News: New Jersey Reservists take over operations at amnesty collection point
Story by Spc. Michael Camacho
JOINT BASE BALAD, Iraq — The 716th Quartermaster Company took control of the amnesty collection point, a cargo yard that supports Operation Clean Sweep, from the 910th Quartermaster Company, Feb. 1, at Joint Base Balad, Iraq.
The 716th QM Co., 80th Ordnance Battalion, 15th Sustainment Brigade, 13th Sustainment Command (Expeditionary) is the second quartermaster company to operate the amnesty collection point since its opening in October, said Chief Warrant Officer 2 Anthony Potenzone, officer in charge of the amnesty collection point at JBB.
The 716th QM Co., an Army Reserve unit out of Jersey City, N.J., arrived in country in December. The 716th QM Co. Soldiers began to work hand in hand with the 910th QM Co. Soldiers to learn the operations for the logistical support they would provide when they replaced the 910th QM Co., said Potenzone.
The 716th manages the collection point with the support of the 80th Ord. Bn., said Capt. James Beck, commander of the 716th QM Co.
The amnesty yard at JBB is one of the larger collection points in Iraq and supports the largest Support Supply Activity in theater, he said. The amnesty yard processes a high volume of retrograde material because JBB serves as a major logistic hub for the surrounding bases, said Beck, a Pittsburgh native.
The amnesty collection point processes retrograde materials from JBB and the smaller bases that surround it, said Potenzone.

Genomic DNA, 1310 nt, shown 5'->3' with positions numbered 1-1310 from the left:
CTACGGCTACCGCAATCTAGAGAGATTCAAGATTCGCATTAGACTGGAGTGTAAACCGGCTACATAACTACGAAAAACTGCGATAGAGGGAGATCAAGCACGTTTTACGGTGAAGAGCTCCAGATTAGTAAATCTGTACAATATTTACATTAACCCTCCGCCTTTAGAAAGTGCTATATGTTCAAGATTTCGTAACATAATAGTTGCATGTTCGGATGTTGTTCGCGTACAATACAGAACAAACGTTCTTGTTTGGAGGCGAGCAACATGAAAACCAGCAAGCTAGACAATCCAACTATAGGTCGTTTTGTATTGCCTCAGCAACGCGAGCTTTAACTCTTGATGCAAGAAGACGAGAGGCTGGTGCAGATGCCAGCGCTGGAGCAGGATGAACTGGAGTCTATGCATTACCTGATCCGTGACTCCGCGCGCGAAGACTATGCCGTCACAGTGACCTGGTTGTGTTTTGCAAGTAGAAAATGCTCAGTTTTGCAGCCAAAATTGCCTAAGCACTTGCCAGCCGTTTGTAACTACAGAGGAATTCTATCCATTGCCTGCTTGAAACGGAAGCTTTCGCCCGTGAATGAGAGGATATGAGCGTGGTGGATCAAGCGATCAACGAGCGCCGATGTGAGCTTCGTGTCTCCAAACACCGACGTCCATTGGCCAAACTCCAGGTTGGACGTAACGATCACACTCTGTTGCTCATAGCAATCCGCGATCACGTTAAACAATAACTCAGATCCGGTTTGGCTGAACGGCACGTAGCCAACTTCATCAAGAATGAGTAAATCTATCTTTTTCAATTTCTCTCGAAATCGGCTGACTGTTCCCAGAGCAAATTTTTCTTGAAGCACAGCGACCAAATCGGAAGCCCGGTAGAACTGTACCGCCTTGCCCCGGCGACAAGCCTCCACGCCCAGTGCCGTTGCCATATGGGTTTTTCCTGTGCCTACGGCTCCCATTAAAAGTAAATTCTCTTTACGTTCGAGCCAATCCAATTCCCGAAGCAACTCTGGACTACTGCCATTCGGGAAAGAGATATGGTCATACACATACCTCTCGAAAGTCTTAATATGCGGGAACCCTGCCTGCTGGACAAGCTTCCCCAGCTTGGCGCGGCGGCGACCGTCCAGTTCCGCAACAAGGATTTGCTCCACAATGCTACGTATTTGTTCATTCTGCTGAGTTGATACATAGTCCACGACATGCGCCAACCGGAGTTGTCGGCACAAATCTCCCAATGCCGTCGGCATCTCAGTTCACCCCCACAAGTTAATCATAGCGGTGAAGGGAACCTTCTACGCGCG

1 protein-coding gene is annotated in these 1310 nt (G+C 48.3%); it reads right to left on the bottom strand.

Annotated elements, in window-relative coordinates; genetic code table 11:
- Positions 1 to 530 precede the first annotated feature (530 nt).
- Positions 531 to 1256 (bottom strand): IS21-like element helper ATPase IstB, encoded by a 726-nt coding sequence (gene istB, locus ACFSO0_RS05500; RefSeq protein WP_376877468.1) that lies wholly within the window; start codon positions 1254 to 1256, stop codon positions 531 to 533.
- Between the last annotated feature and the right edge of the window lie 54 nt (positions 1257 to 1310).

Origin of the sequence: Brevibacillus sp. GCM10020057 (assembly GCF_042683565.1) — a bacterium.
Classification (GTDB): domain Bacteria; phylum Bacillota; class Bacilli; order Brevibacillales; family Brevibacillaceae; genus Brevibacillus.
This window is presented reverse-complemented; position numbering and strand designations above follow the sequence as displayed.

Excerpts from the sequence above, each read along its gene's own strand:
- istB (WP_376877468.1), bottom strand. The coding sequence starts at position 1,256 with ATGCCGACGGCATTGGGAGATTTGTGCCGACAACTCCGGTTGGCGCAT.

Retrograde materials are put back into the supply system either as reusable supplies or recyclable materials, he said.
Unused new equipment is sent to the SSA, reusable items are sent to the Redistribution Property Accountability Team and scrap metals sent to the Defense Retrograde Material Office, said Potenzone.
"Any equipment in theater that is excess or unaccounted for can be turned into this yard no questions asked," said Potenzone. "We process it and send it where it needs to go ... [in] the supply system."
Originally, the collection point was solely for the retrograde materials sent from the smaller bases slated to close, said 1st Lt. Robert McGrath, officer in charge of Operation Clean Sweep with the 80th Ord. Bn.
The yard changed to daily operations due to the overwhelming base-wide response to the collection point's Amnesty Day, Sept. 12, said McGrath, a Castle Rock, Wash., native.
This retrograde method allows supplies already in Iraq to be redistributed and reduces additional expenses, said McGrath.
Only the prices of unused supplies sent to the SSA are documented; the dollar amount of retrograde materials sent to DRMO and RPAT is not recorded, McGrath said. Within the roughly four months the collection point has been open, it has saved millions of dollars in unused supplies alone, he said.
"We've put $225 million worth of supplies back into the Army system," said McGrath. "We average nearly $10 million a week."
Soldiers at the collection point go through the cargo by hand and visually check the items, said Spc. Lauren Goss, a forklift operator with the 716th QM Co. The cargo is packed and loaded onto a flatbed or trailer and sent to be processed into the supply system, she said.
"We separate it so it can be filtered back into the Army supply," said Goss, a Pittsburgh native.
With Soldiers from various military occupational backgrounds, the unit has adapted well to its mission at the amnesty yard, Beck said.
"Some of these Soldiers have never done this kind of work, but because of their versatility, and for some of them their civilian careers, they create a synergetic effect," said Beck. "They can see materials that are coming in and say 'this is good' or 'this is no good' and get supplies back into the system."
The amnesty collection point at JBB saves millions of dollars for taxpayers and provides logistical support for the Soldiers deployed in Iraq, Beck said.